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MP: Banning child marriages will see lustful girls engaging in casual sex

PARLIAMENT A PAS lawmaker has argued that banning child marriages may lead to rampant casual sex involving underage girls.

Nik Mazian Nik Mohamad (PAS-Pasir Puteh) said it will become a major issue because these girls posses lust for sex.

He said this after interjecting Teo Nie Ching (DAP-Kulai) who debated the Child (Amendment) Bill 2015 in the Dewan Rakyat.

"Can I get (your) explanation. The case of a 14-year-old (girl)... Was it mutual consent or (was she) forced by the man?

"If it was mutual consent, that means the child has sexual lust and the major issue now is that children under 16 want to have sex or already have casual sex.

"If we restrict them from getting married, (their) lust will remain, and they will be exposed to premarital casual sex, what is your view Kulai (MP)?" he asked.

A vexed Teo ( photo ) then retorted, "Do you know what statutory rape is? Having sex with a child below 16 is statutory rape."

"How can we allow our children to marry a rapist?" she asked.

Earlier, Teo insisted that the government should ban marriages involving underage individuals.

She raised a case in Sabah where a 14-year-old girl married a 40-year-old man who raped her after the latter paid the girl's family.

"There was proof that the rapist sent money to the girl's father and asked the father to allow him to marry the girl. Was this a deal or justice ?" she asked.

UN resolution not binding

Nik Mazian's view was equally shared by Khairuddin Aman Razali (PAS-Kuala Nerus), who said the child marriage ban would only led to 'zina' (adultery).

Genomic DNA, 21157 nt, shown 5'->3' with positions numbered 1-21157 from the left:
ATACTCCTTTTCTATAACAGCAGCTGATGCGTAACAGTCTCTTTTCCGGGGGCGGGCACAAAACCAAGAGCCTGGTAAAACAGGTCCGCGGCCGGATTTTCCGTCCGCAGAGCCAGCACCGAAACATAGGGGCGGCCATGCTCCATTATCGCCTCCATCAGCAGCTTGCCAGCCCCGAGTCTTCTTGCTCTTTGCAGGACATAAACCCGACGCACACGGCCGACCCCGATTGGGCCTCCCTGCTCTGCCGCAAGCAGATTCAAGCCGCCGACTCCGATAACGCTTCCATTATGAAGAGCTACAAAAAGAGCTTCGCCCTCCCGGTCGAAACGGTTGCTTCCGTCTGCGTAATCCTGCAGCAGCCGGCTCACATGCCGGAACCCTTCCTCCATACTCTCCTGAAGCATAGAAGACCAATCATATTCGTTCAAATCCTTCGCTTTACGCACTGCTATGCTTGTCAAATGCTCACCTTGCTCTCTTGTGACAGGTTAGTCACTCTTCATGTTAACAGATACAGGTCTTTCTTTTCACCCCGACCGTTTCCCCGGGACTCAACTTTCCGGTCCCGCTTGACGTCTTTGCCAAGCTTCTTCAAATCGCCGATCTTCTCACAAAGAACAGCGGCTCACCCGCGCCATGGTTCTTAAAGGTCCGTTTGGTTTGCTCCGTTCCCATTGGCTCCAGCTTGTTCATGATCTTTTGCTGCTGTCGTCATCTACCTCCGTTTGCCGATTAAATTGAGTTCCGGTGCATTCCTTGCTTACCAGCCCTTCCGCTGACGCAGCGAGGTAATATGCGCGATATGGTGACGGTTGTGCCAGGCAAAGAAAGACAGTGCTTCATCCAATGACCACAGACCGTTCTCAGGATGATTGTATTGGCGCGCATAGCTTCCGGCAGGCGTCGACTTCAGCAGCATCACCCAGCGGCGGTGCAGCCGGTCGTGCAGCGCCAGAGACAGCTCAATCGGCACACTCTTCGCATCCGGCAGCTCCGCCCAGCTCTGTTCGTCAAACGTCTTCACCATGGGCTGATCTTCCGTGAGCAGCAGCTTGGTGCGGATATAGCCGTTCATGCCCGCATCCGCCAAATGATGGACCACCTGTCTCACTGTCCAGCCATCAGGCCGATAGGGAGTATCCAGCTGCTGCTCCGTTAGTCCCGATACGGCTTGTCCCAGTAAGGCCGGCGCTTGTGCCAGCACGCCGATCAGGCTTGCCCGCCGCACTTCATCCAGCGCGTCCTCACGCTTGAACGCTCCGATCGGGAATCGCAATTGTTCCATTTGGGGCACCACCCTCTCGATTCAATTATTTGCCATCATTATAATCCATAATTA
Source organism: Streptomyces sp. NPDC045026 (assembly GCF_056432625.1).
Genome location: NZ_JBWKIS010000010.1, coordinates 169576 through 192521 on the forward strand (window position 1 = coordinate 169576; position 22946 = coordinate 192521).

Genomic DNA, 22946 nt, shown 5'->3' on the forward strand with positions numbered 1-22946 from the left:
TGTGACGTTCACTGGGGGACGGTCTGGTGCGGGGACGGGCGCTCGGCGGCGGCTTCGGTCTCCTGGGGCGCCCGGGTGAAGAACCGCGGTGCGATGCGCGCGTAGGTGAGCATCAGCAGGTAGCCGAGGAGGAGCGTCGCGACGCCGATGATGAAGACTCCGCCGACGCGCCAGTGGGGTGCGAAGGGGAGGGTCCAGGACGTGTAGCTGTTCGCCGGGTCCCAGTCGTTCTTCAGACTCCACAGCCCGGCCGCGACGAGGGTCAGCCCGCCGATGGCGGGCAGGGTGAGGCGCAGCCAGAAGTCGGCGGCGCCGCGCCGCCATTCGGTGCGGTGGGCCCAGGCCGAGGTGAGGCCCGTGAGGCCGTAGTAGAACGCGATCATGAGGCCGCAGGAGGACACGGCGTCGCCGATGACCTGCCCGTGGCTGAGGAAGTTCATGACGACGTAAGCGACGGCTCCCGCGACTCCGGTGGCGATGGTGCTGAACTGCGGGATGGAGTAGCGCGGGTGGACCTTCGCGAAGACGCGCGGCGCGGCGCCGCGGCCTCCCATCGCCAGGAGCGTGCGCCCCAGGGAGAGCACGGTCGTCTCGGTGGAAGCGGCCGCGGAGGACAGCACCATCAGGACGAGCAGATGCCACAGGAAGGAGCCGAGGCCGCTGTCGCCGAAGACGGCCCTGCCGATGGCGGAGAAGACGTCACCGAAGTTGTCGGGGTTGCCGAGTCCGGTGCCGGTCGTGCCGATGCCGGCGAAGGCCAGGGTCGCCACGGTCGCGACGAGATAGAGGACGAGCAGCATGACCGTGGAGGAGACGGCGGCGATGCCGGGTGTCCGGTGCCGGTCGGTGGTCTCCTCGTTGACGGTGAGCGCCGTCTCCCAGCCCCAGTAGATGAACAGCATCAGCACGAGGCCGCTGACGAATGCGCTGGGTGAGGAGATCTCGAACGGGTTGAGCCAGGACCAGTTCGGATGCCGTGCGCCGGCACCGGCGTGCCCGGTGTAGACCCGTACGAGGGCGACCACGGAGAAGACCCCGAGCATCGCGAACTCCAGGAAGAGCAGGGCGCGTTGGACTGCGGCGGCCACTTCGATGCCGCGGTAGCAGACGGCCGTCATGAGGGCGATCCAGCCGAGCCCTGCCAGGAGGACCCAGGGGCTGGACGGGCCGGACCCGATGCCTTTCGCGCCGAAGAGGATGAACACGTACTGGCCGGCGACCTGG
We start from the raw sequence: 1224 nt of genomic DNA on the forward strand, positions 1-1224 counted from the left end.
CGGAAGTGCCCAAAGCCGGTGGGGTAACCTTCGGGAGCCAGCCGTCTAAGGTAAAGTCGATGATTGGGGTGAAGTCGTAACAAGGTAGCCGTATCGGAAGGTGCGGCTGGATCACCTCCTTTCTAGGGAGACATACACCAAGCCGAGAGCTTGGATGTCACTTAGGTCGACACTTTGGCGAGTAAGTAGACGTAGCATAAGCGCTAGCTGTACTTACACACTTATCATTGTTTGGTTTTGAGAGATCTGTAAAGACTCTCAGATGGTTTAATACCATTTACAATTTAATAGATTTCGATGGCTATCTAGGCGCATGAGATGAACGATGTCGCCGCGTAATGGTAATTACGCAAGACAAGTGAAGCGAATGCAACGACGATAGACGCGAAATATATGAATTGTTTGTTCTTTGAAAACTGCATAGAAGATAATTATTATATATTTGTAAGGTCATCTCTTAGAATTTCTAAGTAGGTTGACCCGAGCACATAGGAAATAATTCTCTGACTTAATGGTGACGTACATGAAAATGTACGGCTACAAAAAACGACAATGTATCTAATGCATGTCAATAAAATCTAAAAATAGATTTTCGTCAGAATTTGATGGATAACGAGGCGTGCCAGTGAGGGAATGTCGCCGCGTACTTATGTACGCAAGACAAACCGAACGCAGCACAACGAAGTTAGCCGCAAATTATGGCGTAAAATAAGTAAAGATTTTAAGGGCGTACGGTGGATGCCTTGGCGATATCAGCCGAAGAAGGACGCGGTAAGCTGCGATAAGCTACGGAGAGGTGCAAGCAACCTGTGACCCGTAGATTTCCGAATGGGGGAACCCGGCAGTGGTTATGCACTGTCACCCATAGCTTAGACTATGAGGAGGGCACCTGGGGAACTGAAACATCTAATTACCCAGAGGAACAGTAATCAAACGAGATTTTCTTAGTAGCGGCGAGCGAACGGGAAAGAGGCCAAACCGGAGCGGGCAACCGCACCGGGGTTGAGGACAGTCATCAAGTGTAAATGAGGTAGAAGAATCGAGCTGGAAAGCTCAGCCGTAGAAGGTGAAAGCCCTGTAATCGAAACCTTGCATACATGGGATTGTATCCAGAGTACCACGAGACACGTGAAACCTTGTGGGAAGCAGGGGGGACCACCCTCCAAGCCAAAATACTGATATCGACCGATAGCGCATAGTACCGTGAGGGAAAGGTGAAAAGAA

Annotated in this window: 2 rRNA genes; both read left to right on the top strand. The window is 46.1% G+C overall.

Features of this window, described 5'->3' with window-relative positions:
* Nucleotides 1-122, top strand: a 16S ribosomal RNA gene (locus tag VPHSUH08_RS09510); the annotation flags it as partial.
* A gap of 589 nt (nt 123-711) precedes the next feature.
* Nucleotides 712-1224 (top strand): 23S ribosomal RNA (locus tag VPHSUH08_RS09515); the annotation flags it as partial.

He opined they should opt for child marriage, which is less detrimental than adultery.

The system that allows child marriage should not be blamed neither should the girls be held to be at fault for the marriage, he said.

The father should make a right choice for his underage daughther as a marriage offers protection for the girls, he added.

Meanwhile, Noor Ehsanuddin Mohd Harun Narrashid (BN-Kota Tinggi) also defended child marriage, claiming that the sensitivity for the underage marriage should be respected.

Questioning Malaysia's signing the United Nation Human Rights Council's resolution to end child marriage, he asked if the 1.6 billion Muslim worldwide are so stupid in handling the issue of underage marriage?

"Or, the questions was purposely raised to humiliate us?," he asked.

"The MPs should be sensitive, there must be a reason we do this," he hit out at the opponent to the child marriage without naming them.

In her winding up speech, Women, Family and Community Development Deputy Minister Azizah Mohd Dun said Malaysia is not bound by the UN's resolution to end child marriages.

She also claimed her ministry does not deal with child marriage as the matter is not stipulated in the Child Act, but under Law Reform (Marriage and Divorce) Act and Syariah Enactment.

"The resolution is not binding (to us)," she said.

The legal minimum age for marriage under civil law is 18, while Islamic laws places the legal marrying age for Muslim boys and girls at 18 and 16.

Meanwhile, Women, Family and Community Development minister Rohani Abdul Karim said in a parliamentary written reply that a total of 827 child marriages took place in 2015 according to the Syariah Judiciary Department Malaysia.

Meanwhile, the Sarawak Native Customs Council has recorded a total of 294 child marriages in 2015, she said.

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